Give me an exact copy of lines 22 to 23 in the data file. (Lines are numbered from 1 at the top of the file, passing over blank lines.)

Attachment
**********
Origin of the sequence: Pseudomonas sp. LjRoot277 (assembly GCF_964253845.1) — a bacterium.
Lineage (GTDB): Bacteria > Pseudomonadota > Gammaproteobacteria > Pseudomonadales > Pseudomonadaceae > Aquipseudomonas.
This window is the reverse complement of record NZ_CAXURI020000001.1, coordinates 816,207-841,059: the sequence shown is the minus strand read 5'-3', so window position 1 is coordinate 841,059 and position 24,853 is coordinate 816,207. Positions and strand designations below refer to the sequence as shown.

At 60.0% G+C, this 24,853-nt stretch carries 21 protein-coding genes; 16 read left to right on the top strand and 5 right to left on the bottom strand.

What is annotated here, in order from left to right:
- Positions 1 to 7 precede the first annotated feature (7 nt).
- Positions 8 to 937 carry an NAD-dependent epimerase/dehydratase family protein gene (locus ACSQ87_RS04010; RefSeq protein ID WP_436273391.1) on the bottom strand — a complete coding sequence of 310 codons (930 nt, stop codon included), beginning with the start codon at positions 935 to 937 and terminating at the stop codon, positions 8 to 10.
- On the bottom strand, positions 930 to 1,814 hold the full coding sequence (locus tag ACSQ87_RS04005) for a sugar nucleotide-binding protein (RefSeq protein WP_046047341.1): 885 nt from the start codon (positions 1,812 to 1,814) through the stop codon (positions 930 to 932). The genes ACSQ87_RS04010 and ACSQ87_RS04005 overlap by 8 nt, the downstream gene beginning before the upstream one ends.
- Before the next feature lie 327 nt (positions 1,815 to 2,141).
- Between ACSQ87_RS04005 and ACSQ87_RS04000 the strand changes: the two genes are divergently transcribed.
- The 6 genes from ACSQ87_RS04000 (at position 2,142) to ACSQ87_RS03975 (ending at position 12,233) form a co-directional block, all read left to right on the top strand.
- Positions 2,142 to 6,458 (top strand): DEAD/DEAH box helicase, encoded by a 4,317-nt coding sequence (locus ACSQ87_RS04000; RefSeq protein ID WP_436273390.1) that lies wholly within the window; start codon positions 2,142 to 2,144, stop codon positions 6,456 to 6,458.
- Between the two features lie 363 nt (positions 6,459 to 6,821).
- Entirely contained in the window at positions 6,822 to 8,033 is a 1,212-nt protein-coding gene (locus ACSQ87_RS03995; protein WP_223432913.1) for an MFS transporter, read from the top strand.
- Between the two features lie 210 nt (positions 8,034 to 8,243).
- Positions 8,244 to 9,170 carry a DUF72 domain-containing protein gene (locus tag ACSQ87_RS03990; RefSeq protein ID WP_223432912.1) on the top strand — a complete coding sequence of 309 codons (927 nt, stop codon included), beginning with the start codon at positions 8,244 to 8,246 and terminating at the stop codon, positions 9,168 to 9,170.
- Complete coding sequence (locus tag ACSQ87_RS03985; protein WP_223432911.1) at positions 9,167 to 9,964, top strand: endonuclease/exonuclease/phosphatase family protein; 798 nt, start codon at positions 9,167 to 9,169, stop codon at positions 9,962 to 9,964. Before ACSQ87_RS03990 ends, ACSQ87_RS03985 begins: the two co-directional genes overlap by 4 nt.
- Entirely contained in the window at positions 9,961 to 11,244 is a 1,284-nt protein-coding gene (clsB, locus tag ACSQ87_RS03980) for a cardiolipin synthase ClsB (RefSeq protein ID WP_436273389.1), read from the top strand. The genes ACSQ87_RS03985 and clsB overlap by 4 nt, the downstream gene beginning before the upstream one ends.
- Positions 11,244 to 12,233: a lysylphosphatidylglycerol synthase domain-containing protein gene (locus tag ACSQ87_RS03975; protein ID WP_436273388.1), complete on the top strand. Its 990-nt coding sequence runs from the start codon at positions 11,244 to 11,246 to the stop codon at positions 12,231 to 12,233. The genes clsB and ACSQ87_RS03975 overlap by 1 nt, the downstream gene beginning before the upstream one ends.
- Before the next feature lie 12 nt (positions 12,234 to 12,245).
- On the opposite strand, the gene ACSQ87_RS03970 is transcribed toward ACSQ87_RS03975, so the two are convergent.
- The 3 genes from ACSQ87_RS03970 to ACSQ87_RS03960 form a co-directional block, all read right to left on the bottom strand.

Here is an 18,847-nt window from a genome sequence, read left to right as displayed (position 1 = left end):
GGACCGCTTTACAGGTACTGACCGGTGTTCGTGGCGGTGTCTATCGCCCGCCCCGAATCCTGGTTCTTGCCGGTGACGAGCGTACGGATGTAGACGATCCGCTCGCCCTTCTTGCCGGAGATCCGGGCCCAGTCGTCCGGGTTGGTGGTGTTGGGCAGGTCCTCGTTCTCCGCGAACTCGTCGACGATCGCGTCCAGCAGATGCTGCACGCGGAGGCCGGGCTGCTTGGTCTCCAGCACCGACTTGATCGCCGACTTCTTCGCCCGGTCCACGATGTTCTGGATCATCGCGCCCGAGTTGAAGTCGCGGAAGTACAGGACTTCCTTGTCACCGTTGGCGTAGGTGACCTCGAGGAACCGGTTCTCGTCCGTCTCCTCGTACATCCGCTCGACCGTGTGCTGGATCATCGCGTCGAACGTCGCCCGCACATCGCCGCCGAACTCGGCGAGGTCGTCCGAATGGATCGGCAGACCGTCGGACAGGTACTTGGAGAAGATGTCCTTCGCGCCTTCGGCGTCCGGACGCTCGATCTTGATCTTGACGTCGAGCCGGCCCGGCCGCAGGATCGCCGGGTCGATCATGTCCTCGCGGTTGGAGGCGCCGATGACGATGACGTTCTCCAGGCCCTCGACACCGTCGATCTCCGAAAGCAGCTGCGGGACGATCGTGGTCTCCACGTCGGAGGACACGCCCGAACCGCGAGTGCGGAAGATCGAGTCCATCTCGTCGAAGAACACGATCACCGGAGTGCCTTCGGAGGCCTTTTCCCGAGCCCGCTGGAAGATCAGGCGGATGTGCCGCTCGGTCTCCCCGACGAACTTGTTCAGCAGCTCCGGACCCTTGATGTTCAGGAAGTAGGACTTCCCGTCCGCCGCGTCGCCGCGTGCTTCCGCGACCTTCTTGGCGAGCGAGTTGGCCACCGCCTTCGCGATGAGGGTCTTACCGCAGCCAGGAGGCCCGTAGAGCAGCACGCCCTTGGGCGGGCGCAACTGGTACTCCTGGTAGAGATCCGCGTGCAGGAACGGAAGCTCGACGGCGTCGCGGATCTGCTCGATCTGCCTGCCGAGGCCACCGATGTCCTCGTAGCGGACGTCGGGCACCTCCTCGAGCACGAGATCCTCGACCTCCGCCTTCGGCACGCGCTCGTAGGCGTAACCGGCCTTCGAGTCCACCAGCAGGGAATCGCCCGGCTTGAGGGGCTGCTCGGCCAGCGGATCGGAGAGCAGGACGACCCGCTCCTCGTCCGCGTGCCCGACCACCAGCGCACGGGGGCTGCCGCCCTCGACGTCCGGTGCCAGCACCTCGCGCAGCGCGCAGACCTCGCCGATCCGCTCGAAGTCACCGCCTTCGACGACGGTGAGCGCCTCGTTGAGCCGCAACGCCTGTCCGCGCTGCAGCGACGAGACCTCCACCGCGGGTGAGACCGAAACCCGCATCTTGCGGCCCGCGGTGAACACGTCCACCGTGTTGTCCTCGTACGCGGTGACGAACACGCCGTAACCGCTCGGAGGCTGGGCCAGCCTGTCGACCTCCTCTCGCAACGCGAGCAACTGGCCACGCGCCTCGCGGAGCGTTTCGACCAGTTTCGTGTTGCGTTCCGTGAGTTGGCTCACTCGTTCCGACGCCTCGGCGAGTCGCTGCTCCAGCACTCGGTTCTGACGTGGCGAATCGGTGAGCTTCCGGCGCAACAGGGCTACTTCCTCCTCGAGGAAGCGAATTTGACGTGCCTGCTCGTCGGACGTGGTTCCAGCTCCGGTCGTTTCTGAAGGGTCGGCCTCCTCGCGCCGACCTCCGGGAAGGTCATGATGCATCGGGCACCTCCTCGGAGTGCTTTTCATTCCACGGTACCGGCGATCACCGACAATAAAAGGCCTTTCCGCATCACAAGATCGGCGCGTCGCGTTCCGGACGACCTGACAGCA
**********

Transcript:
- The 3 genes from ACSQ87_RS03970 to ACSQ87_RS03960 form a co-directional block, all read right to left on the bottom strand.

Here is an 18,847-nt window from a genome sequence, read left to right as displayed (position 1 = left end):